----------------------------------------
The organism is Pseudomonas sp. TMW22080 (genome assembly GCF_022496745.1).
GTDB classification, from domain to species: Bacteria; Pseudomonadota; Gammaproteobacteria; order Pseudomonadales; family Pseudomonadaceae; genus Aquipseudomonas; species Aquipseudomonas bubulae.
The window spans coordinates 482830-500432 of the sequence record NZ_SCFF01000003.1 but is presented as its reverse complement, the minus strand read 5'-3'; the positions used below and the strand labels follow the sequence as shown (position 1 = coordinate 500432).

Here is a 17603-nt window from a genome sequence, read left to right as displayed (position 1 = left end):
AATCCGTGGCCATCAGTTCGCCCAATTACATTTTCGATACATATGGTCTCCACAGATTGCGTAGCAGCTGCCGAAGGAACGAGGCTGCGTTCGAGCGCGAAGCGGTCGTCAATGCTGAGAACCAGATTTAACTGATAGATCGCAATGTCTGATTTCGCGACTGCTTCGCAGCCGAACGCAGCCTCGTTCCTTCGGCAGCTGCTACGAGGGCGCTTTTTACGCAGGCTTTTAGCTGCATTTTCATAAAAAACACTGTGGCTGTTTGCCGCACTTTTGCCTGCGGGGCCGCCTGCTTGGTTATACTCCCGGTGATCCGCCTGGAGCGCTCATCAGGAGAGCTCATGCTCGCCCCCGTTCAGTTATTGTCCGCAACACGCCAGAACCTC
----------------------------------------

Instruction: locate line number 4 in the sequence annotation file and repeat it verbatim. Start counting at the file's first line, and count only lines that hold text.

Here is a 17603-nt window from a genome sequence, read left to right as displayed (position 1 = left end):